Groundwater Contamination

By: Stephanie Baker
By: Stephanie Baker

November 28, 2005
Closed landfills are causing serious problems. Toxins are leaving the Columbia and Richmond County landfills. News 12 investigates how parts are not properly protected and how this is hazardous to your health.

Bleach, dry cleaning fluids, and gasoline are things you don’t want in your water. But Staff Sergeant Terry Goodhart knows it’s there. His mother lives downstream from the Columbia County landfill and gets first-hand exposure to the toxic water.

“She’s feeling nauseous and sick and not well at all,” Goodhart said.

Toxicology Professor Greene Shepherd says the chemicals in the water from both landfills can store up in your fat cells and create long-term problems.

“They can attack your nervous system, they can attack your kidneys,” Dr. Shepherd said.

Engineering Director Jim Leiper says below the grass is layer upon layer of trash. The landfills in both Richmond and Columbia Counties have areas that have been sitting idle for about ten years because they’re outdated. New laws say contaminated garbage cannot come in direct contact with the dirt.

“As water comes into contact with any of that, it’s gonna transport it,” Leiper said.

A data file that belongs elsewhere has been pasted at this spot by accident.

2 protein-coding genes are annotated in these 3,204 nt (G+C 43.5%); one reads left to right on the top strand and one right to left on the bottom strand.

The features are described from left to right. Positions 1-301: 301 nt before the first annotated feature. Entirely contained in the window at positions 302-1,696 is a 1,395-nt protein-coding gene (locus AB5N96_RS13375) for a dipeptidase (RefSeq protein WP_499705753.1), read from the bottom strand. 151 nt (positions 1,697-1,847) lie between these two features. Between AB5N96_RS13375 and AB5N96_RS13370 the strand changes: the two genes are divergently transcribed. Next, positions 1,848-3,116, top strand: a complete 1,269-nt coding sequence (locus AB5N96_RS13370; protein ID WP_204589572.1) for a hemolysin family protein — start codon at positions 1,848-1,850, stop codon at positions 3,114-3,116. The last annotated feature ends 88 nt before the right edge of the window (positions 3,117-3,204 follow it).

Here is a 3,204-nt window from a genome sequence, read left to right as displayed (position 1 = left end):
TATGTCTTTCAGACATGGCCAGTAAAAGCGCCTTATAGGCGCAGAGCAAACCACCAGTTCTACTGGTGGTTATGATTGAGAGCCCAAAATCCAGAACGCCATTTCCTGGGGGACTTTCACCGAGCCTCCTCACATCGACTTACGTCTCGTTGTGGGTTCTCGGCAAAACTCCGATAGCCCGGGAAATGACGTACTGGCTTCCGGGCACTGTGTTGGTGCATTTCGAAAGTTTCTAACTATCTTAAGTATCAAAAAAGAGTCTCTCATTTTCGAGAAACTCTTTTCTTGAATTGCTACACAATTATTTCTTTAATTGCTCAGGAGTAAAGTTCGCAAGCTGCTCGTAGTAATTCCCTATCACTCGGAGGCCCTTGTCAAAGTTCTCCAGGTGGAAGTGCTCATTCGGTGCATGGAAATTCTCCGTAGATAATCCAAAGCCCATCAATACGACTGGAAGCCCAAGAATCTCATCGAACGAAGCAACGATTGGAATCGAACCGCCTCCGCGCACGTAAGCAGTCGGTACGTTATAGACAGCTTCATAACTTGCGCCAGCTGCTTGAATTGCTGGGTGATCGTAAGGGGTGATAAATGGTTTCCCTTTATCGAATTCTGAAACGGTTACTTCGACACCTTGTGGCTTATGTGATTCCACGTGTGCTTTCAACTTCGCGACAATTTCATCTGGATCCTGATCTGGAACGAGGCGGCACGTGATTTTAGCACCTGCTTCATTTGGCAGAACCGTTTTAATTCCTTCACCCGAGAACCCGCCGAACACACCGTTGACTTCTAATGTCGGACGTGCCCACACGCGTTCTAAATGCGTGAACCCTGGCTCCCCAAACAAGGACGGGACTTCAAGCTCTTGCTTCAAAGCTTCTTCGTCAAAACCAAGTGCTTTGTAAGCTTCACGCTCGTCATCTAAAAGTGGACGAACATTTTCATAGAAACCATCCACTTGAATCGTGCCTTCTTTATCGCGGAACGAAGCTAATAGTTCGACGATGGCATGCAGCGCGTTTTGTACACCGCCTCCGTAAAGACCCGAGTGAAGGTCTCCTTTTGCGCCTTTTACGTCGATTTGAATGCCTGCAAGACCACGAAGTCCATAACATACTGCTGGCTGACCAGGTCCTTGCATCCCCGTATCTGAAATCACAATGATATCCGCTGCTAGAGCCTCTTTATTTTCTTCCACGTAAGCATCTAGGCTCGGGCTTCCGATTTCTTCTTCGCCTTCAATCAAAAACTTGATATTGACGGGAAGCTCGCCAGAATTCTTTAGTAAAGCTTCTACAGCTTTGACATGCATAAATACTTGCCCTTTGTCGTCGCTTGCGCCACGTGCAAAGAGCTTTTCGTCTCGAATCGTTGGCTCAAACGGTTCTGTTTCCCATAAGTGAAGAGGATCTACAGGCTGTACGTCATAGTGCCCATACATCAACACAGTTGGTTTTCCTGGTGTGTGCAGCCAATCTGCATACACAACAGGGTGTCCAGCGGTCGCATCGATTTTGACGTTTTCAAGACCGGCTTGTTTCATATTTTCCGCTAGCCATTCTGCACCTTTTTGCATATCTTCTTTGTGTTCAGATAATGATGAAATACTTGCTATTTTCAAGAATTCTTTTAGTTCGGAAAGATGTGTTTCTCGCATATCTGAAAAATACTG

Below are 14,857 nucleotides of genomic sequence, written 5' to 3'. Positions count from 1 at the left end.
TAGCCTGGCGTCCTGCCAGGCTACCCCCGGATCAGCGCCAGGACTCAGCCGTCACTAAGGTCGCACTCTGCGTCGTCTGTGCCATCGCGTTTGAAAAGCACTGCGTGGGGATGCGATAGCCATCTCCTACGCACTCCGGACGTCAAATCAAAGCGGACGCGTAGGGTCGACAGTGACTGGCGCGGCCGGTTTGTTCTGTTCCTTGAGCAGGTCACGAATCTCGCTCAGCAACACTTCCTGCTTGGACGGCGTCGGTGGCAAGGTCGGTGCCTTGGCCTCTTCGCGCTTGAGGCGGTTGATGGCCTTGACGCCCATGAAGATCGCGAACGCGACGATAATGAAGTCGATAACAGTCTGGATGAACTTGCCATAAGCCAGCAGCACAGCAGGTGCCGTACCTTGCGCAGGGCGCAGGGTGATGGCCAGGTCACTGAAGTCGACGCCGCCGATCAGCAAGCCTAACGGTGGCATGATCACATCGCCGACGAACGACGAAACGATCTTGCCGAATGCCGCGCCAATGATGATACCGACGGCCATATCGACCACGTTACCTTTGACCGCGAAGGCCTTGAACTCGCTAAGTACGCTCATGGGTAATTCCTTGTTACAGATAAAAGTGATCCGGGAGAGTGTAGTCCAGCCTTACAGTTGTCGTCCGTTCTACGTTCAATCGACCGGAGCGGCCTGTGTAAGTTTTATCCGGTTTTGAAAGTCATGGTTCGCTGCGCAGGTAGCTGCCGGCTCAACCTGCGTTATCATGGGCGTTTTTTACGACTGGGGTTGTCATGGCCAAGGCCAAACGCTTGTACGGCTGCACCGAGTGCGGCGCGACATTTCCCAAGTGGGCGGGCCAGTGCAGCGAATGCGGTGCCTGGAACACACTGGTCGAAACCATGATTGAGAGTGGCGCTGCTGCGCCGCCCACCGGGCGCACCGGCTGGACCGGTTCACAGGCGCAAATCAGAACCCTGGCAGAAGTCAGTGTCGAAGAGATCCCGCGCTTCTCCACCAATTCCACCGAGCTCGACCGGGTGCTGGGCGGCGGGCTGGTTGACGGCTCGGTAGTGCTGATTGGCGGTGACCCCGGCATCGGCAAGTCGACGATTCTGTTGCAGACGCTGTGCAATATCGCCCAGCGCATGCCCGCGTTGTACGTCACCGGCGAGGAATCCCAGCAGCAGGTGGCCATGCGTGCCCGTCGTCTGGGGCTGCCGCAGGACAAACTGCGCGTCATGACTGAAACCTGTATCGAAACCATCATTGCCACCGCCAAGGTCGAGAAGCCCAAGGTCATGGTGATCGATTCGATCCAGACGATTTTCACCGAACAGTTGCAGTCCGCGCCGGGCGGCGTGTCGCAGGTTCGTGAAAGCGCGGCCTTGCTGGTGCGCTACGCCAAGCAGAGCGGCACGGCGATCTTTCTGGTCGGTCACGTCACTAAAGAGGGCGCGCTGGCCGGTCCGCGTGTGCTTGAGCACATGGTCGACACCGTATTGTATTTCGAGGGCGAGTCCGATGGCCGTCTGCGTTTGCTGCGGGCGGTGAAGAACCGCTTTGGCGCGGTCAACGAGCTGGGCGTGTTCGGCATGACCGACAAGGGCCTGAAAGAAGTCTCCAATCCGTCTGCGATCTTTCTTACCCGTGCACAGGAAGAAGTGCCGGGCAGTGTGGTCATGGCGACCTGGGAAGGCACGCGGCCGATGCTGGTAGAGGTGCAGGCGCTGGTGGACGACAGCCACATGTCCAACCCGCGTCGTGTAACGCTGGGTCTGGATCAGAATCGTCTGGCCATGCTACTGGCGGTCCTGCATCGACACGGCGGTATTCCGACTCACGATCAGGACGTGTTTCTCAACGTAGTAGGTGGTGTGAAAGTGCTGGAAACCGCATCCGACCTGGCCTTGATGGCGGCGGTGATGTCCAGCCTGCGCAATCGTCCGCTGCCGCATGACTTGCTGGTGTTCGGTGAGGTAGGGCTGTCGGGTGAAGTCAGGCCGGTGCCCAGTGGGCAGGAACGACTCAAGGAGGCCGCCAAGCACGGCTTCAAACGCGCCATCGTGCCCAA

Landfill Director Don Bartles has been here for twenty years. He has done everything he can to minimize the pollution. The more compact the old trash is, the fewer the toxins are that can escape.

“It has less tendency to bring in and hold moisture in it,” Bartles said.

There are twenty-five wells that line the old area. These are where the contamination levels are tested on a regular basis. The older part does not have a protective layer between the trash and the dirt. So any leftover substances in the trash, like maybe drain cleaner or other cleaning products, wash off the garbage and into the groundwater.

Many toxins the trash lets off eventually vaporize, so Jim Leiper’s solution is to get the methane gas out of the ground.

“The more gas we pull out, the more likely we are to drop the concentration at the property line to zero and also extract the contamination from the groundwater,” Leiper said.

But Staff Sergeant Terry Goodhart is still concerned that the old landfill continues to contaminate the water.

“With a health problem like that, it should be cleaned up,” Goodhart said.

Some of the chemicals are over the limits established by the Environmental Protection Agency.

Byproducts of vinyl plastics and industrial chemicals found in the water are almost double what they should be, and they are known to increase the risk of cancer and anemia.

Traces of certain aerosols, dry-cleaning fluids, and other chemicals from factories in the water increase the risk of cancer and can damage the nervous system, kidneys, and liver.

The further the chemicals get from their point of origin, the less concentrated they become.


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